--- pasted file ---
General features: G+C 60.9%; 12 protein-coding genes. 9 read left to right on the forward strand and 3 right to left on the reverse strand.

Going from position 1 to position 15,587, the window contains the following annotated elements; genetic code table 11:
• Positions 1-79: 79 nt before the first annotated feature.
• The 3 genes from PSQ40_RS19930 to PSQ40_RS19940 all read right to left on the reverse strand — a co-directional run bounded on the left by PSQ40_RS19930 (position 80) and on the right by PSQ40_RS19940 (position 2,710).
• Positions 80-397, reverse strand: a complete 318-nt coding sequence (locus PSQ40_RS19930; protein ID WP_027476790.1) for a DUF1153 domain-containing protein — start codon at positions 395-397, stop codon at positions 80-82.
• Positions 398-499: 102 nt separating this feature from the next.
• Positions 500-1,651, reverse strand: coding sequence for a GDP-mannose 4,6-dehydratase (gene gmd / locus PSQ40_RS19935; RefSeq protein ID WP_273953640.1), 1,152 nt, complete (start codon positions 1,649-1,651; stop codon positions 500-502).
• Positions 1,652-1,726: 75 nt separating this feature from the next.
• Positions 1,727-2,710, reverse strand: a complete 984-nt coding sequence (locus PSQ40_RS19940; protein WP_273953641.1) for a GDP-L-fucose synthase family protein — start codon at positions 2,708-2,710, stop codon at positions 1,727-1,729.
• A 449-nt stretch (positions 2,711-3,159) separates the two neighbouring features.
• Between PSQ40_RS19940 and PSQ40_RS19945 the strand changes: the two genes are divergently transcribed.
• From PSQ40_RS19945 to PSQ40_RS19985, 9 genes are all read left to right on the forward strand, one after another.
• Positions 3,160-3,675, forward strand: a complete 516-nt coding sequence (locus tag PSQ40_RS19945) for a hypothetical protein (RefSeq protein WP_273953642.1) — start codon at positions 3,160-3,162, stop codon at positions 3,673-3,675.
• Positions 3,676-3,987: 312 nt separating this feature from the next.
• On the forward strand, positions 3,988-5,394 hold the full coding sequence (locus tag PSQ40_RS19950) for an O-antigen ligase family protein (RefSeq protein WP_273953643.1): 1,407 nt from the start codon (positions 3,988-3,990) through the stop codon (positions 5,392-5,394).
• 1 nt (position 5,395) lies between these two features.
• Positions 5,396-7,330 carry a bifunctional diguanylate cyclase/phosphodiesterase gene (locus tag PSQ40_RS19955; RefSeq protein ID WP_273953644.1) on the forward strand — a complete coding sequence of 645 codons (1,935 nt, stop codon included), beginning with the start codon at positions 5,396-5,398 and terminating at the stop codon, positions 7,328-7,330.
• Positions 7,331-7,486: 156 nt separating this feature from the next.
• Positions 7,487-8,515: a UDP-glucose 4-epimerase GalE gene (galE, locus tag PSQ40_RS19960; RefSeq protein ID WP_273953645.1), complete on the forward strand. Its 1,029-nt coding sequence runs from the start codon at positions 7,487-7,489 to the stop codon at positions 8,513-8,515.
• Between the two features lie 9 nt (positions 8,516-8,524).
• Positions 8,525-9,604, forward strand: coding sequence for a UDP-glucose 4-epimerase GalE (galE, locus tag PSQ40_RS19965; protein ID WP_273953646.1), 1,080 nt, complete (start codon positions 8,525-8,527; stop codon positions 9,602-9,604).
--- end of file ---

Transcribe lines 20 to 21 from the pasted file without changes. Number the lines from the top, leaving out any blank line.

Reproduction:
• Between the two features lie 9 nt (positions 8,516-8,524).
• Positions 8,525-9,604, forward strand: coding sequence for a UDP-glucose 4-epimerase GalE (galE, locus tag PSQ40_RS19965; protein ID WP_273953646.1), 1,080 nt, complete (start codon positions 8,525-8,527; stop codon positions 9,602-9,604).